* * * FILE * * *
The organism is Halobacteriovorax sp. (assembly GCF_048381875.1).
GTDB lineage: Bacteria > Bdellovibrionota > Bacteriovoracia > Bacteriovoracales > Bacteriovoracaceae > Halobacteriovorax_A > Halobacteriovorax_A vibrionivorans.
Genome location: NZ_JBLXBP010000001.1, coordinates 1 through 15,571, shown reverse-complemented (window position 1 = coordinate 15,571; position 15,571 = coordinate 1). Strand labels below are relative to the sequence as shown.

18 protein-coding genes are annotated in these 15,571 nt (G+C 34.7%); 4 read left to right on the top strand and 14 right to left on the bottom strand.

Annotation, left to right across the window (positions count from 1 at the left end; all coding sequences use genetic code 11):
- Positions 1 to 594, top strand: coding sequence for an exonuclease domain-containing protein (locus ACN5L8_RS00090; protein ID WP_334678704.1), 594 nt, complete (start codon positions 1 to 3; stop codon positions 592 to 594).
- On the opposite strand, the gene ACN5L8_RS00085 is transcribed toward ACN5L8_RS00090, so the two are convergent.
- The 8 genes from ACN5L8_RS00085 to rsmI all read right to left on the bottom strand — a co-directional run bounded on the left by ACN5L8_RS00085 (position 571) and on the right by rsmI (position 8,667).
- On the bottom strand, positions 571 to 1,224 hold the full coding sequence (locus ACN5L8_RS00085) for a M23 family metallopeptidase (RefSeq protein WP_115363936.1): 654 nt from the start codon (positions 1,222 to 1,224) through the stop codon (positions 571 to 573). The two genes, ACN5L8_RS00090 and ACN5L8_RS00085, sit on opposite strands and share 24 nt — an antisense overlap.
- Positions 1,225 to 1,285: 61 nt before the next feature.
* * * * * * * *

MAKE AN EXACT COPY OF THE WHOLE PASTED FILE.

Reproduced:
The organism is Halobacteriovorax sp. (assembly GCF_048381875.1).
GTDB lineage: Bacteria > Bdellovibrionota > Bacteriovoracia > Bacteriovoracales > Bacteriovoracaceae > Halobacteriovorax_A > Halobacteriovorax_A vibrionivorans.
Genome location: NZ_JBLXBP010000001.1, coordinates 1 through 15,571, shown reverse-complemented (window position 1 = coordinate 15,571; position 15,571 = coordinate 1). Strand labels below are relative to the sequence as shown.

18 protein-coding genes are annotated in these 15,571 nt (G+C 34.7%); 4 read left to right on the top strand and 14 right to left on the bottom strand.

Annotation, left to right across the window (positions count from 1 at the left end; all coding sequences use genetic code 11):
- Positions 1 to 594, top strand: coding sequence for an exonuclease domain-containing protein (locus ACN5L8_RS00090; protein ID WP_334678704.1), 594 nt, complete (start codon positions 1 to 3; stop codon positions 592 to 594).
- On the opposite strand, the gene ACN5L8_RS00085 is transcribed toward ACN5L8_RS00090, so the two are convergent.
- The 8 genes from ACN5L8_RS00085 to rsmI all read right to left on the bottom strand — a co-directional run bounded on the left by ACN5L8_RS00085 (position 571) and on the right by rsmI (position 8,667).
- On the bottom strand, positions 571 to 1,224 hold the full coding sequence (locus ACN5L8_RS00085) for a M23 family metallopeptidase (RefSeq protein WP_115363936.1): 654 nt from the start codon (positions 1,222 to 1,224) through the stop codon (positions 571 to 573). The two genes, ACN5L8_RS00090 and ACN5L8_RS00085, sit on opposite strands and share 24 nt — an antisense overlap.
- Positions 1,225 to 1,285: 61 nt before the next feature.